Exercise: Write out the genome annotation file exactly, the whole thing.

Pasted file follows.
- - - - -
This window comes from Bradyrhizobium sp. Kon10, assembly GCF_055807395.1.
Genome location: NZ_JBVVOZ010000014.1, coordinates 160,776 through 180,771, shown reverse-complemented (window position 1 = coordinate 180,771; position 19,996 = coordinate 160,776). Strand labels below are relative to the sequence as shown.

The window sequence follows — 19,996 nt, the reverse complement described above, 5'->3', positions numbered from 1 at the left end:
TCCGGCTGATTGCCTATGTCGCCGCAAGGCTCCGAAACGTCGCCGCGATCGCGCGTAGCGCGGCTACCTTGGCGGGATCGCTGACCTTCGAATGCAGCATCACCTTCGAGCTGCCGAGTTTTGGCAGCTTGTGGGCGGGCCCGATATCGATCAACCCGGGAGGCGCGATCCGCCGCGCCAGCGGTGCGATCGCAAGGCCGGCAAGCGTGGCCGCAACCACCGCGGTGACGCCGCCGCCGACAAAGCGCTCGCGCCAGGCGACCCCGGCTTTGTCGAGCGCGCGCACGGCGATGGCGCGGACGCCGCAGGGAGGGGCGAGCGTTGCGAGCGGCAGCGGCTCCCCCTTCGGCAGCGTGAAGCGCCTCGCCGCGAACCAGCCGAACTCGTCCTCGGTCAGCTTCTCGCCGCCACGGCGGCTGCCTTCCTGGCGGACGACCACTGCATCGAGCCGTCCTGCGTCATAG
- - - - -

This window comes from Bradyrhizobium sp. Kon10, assembly GCF_055807395.1.
Genome location: NZ_JBVVOZ010000014.1, coordinates 160,776 through 180,771, shown reverse-complemented (window position 1 = coordinate 180,771; position 19,996 = coordinate 160,776). Strand labels below are relative to the sequence as shown.

The window sequence follows — 19,996 nt, the reverse complement described above, 5'->3', positions numbered from 1 at the left end:
TCCGGCTGATTGCCTATGTCGCCGCAAGGCTCCGAAACGTCGCCGCGATCGCGCGTAGCGCGGCTACCTTGGCGGGATCGCTGACCTTCGAATGCAGCATCACCTTCGAGCTGCCGAGTTTTGGCAGCTTGTGGGCGGGCCCGATATCGATCAACCCGGGAGGCGCGATCCGCCGCGCCAGCGGTGCGATCGCAAGGCCGGCAAGCGTGGCCGCAACCACCGCGGTGACGCCGCCGCCGACAAAGCGCTCGCGCCAGGCGACCCCGGCTTTGTCGAGCGCGCGCACGGCGATGGCGCGGACGCCGCAGGGAGGGGCGAGCGTTGCGAGCGGCAGCGGCTCCCCCTTCGGCAGCGTGAAGCGCCTCGCCGCGAACCAGCCGAACTCGTCCTCGGTCAGCTTCTCGCCGCCACGGCGGCTGCCTTCCTGGCGGACGACCACTGCATCGAGCCGTCCTGCGTCATAG